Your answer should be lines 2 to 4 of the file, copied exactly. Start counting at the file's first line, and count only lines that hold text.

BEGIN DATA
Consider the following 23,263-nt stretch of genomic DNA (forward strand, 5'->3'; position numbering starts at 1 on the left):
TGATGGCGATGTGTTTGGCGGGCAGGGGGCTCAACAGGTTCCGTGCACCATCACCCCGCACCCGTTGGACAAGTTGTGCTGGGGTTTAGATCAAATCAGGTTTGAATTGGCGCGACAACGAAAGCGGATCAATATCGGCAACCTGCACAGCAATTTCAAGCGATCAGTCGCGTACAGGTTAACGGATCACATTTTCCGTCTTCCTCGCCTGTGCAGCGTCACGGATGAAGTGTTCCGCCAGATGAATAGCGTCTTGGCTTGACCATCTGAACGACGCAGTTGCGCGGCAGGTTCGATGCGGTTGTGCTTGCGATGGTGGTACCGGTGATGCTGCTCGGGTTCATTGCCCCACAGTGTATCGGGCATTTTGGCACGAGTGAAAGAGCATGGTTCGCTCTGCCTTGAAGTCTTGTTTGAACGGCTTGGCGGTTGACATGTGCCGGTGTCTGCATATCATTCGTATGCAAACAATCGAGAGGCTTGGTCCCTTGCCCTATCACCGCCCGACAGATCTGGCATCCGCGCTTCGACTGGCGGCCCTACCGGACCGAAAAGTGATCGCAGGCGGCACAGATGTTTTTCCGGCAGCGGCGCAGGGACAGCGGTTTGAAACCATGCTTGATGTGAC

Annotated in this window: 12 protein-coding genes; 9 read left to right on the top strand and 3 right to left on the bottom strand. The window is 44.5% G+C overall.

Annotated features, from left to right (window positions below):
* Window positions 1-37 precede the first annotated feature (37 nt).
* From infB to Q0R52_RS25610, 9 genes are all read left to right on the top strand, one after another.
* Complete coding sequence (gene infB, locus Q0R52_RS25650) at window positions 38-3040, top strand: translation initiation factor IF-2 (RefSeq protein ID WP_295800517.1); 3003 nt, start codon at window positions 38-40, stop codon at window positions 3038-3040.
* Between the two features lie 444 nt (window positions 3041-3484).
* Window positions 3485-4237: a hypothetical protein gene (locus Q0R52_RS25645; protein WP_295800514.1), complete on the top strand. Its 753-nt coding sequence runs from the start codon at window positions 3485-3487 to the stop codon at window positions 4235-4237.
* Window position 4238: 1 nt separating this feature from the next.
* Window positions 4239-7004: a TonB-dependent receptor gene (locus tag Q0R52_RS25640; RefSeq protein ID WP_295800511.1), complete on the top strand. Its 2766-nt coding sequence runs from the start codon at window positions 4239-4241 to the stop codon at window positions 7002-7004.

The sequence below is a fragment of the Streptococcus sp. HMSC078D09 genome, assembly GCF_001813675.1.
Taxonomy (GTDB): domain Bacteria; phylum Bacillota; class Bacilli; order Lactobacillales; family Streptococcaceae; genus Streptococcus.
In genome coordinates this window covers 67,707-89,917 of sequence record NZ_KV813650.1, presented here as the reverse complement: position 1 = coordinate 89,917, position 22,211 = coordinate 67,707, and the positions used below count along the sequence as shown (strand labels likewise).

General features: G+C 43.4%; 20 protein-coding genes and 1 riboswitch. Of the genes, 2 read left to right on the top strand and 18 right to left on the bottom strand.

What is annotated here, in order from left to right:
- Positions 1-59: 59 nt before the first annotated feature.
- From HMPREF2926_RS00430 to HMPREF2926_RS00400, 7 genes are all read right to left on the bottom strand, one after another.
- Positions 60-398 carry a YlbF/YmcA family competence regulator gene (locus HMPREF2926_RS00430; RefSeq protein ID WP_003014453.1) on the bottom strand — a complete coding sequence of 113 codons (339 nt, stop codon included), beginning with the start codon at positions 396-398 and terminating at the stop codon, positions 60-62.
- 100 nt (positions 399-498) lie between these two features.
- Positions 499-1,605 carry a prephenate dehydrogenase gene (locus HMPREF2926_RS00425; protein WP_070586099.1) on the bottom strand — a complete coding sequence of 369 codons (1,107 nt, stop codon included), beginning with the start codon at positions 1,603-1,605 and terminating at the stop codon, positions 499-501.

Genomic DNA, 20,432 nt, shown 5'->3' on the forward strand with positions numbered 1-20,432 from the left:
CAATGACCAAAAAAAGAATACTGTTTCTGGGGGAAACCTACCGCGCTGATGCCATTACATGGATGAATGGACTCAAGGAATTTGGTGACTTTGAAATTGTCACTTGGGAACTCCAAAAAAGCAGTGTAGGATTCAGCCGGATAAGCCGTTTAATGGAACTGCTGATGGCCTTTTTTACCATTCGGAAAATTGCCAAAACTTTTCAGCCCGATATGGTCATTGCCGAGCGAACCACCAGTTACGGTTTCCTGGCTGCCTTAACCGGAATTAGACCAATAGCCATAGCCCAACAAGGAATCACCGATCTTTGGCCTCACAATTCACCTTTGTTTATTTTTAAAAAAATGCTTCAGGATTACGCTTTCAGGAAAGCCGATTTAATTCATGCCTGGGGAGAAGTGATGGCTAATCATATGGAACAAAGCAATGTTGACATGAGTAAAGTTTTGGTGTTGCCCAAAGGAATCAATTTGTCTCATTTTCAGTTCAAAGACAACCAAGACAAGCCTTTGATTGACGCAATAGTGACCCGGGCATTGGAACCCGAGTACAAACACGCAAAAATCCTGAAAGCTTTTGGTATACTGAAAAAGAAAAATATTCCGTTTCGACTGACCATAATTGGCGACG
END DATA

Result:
TGATGGCGATGTGTTTGGCGGGCAGGGGGCTCAACAGGTTCCGTGCACCATCACCCCGCACCCGTTGGACAAGTTGTGCTGGGGTTTAGATCAAATCAGGTTTGAATTGGCGCGACAACGAAAGCGGATCAATATCGGCAACCTGCACAGCAATTTCAAGCGATCAGTCGCGTACAGGTTAACGGATCACATTTTCCGTCTTCCTCGCCTGTGCAGCGTCACGGATGAAGTGTTCCGCCAGATGAATAGCGTCTTGGCTTGACCATCTGAACGACGCAGTTGCGCGGCAGGTTCGATGCGGTTGTGCTTGCGATGGTGGTACCGGTGATGCTGCTCGGGTTCATTGCCCCACAGTGTATCGGGCATTTTGGCACGAGTGAAAGAGCATGGTTCGCTCTGCCTTGAAGTCTTGTTTGAACGGCTTGGCGGTTGACATGTGCCGGTGTCTGCATATCATTCGTATGCAAACAATCGAGAGGCTTGGTCCCTTGCCCTATCACCGCCCGACAGATCTGGCATCCGCGCTTCGACTGGCGGCCCTACCGGACCGAAAAGTGATCGCAGGCGGCACAGATGTTTTTCCGGCAGCGGCGCAGGGACAGCGGTTTGAAACCATGCTTGATGTGAC

Annotated in this window: 12 protein-coding genes; 9 read left to right on the top strand and 3 right to left on the bottom strand. The window is 44.5% G+C overall.

Annotated features, from left to right (window positions below):